Farthest-Ever Star Blast From Ancient Cosmos

Gamma ray burst took 13 billion years to reach Earth
By Jason Farago,  Newser Staff
Posted Oct 29, 2009 8:09 AM CDT
An artist's rendering of a gamma-ray burst. A burst 13 billion light-years away is the furthest object from Earth yet observed.   (Wikimedia)

(Newser) – Astronomers have detected a cosmic object more distant than any ever seen: a gamma ray burst about 13 billion light-years from Earth. The massive, luminous burst occurred about 600 million years after the Big Bang—that is, when the universe was 4% of its current age—and only lasted for about 12 seconds. Scientists say the ancient burst allows an unprecedented view into the earliest days of the universe.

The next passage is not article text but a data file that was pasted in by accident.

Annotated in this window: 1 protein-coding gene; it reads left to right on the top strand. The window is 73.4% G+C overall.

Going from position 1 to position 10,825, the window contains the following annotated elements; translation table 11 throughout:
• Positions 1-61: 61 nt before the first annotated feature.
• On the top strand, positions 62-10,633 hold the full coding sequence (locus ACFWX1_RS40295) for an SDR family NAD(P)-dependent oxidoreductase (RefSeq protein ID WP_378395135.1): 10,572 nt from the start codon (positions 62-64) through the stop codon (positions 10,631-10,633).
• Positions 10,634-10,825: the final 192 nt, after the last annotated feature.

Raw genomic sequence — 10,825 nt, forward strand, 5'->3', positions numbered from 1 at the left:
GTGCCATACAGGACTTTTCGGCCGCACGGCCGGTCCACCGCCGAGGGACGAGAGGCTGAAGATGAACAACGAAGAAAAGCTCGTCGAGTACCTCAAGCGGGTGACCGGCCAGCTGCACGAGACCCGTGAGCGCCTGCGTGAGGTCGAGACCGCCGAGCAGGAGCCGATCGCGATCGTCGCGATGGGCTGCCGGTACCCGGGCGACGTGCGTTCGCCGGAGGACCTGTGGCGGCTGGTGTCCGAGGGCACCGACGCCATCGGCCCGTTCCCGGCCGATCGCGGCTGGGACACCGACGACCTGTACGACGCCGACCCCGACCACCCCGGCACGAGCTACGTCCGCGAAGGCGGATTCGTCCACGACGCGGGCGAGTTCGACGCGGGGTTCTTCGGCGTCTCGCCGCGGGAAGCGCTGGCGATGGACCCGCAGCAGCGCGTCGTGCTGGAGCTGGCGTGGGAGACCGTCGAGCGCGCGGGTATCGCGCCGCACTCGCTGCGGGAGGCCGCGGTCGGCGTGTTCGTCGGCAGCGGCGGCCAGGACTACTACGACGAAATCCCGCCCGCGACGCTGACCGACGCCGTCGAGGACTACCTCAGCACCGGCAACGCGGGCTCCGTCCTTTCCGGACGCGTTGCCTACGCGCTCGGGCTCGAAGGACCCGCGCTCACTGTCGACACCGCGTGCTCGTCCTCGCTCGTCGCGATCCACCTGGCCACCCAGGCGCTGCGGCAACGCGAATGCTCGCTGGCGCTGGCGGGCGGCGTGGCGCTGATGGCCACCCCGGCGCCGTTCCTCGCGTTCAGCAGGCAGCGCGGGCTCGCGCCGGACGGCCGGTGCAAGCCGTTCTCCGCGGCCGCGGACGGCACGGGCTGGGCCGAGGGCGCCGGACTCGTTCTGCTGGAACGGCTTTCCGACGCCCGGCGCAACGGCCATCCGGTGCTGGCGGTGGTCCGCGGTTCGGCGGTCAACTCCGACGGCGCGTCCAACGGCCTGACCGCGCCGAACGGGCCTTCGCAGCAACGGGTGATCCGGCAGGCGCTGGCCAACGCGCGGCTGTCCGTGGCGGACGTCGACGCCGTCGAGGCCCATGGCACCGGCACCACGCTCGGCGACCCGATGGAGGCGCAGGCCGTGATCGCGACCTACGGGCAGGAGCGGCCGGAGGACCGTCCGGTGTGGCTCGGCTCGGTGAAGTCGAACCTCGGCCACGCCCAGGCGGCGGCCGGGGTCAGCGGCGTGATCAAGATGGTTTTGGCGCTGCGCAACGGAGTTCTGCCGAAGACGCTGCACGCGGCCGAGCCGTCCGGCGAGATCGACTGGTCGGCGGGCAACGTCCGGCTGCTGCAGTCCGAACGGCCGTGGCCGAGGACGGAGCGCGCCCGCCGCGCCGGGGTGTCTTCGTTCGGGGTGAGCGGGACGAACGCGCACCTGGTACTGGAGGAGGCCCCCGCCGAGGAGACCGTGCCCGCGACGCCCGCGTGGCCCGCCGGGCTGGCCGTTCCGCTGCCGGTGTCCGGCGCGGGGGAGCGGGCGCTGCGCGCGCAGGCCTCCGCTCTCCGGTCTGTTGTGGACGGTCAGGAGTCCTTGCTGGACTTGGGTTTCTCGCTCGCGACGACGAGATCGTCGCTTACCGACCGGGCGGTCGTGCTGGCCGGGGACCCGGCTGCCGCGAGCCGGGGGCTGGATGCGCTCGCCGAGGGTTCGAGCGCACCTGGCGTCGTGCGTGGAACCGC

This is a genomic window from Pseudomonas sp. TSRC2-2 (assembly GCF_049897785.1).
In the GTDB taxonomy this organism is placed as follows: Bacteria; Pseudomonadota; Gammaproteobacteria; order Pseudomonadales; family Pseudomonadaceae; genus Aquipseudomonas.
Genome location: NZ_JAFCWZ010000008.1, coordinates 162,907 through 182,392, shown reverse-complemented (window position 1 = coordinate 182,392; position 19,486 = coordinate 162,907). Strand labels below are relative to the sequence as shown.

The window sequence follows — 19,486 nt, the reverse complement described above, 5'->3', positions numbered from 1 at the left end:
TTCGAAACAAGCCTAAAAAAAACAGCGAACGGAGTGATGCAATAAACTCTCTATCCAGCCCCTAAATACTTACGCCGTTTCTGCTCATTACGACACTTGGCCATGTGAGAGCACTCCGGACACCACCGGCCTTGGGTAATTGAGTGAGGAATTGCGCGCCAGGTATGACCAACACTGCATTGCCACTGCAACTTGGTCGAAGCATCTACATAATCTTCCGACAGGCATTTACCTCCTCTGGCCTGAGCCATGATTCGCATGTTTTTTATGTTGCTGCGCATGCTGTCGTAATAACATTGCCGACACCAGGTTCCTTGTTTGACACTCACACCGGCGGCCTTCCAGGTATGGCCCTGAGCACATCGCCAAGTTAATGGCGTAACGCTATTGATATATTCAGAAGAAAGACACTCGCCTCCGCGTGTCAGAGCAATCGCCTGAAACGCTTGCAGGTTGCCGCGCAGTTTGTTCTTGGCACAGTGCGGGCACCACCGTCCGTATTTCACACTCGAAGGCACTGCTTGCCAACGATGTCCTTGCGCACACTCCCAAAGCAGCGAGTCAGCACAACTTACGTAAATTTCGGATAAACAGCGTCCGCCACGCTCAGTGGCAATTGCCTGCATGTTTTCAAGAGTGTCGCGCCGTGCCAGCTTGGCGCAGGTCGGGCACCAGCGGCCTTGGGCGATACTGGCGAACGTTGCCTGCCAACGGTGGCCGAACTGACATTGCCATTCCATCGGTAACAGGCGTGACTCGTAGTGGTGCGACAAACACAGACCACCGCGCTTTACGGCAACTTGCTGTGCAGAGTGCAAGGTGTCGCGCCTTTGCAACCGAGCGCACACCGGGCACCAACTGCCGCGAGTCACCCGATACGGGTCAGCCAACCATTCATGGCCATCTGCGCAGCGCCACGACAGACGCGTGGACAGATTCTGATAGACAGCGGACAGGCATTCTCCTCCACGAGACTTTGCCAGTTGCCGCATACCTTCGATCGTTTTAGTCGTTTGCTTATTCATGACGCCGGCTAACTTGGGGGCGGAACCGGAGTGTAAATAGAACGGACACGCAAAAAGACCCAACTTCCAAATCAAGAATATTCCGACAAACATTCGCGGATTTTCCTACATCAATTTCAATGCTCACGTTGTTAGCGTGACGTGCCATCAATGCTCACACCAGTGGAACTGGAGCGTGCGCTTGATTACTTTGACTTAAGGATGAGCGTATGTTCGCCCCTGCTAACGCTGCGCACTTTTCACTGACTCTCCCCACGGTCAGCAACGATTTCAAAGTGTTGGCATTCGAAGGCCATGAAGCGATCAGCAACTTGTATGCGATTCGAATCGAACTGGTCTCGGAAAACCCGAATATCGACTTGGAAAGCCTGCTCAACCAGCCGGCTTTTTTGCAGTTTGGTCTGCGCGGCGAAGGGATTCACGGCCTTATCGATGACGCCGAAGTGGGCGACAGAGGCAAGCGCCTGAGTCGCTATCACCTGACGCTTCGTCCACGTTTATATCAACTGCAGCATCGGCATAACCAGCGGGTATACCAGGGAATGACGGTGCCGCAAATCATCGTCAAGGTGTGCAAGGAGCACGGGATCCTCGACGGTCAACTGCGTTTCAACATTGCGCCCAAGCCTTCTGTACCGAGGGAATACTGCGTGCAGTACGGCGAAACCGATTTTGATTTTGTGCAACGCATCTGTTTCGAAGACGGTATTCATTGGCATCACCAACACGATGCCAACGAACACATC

A gamma ray blast takes place when a star dies, collapsing in on itself to form a huge black hole and releasing massive amounts of energy. Two independent groups of astronomers observed the blast, which was first detected by a NASA satellite, reports National Geographic. "This is the last blank bit of the map of the universe: the time between the Big Bang and the formation of these early galaxies," said one of the astronomers.
(Read more NASA stories.)